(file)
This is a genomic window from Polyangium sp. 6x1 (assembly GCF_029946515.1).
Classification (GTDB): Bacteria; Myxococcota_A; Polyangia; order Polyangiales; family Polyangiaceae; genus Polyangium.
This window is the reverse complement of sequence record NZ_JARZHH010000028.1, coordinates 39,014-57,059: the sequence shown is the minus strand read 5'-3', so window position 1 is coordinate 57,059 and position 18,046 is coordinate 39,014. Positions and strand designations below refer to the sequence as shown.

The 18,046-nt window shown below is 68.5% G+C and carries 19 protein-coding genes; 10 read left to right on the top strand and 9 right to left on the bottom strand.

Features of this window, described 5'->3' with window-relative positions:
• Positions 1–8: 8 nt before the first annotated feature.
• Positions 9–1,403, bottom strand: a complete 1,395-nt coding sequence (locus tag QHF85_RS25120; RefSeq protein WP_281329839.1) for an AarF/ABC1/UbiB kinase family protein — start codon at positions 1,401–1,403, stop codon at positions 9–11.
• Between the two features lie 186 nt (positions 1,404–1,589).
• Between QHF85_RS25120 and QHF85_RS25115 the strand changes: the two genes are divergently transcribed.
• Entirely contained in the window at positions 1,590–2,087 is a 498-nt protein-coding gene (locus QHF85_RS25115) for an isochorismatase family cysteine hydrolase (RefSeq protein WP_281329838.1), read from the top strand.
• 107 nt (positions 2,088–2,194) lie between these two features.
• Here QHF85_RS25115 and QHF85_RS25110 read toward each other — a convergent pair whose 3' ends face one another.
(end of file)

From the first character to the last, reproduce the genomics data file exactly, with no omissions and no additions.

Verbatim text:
This is a genomic window from Polyangium sp. 6x1 (assembly GCF_029946515.1).
Classification (GTDB): Bacteria; Myxococcota_A; Polyangia; order Polyangiales; family Polyangiaceae; genus Polyangium.
This window is the reverse complement of sequence record NZ_JARZHH010000028.1, coordinates 39,014-57,059: the sequence shown is the minus strand read 5'-3', so window position 1 is coordinate 57,059 and position 18,046 is coordinate 39,014. Positions and strand designations below refer to the sequence as shown.

The 18,046-nt window shown below is 68.5% G+C and carries 19 protein-coding genes; 10 read left to right on the top strand and 9 right to left on the bottom strand.

Features of this window, described 5'->3' with window-relative positions:
• Positions 1–8: 8 nt before the first annotated feature.
• Positions 9–1,403, bottom strand: a complete 1,395-nt coding sequence (locus tag QHF85_RS25120; RefSeq protein WP_281329839.1) for an AarF/ABC1/UbiB kinase family protein — start codon at positions 1,401–1,403, stop codon at positions 9–11.
• Between the two features lie 186 nt (positions 1,404–1,589).
• Between QHF85_RS25120 and QHF85_RS25115 the strand changes: the two genes are divergently transcribed.
• Entirely contained in the window at positions 1,590–2,087 is a 498-nt protein-coding gene (locus QHF85_RS25115) for an isochorismatase family cysteine hydrolase (RefSeq protein WP_281329838.1), read from the top strand.
• 107 nt (positions 2,088–2,194) lie between these two features.
• Here QHF85_RS25115 and QHF85_RS25110 read toward each other — a convergent pair whose 3' ends face one another.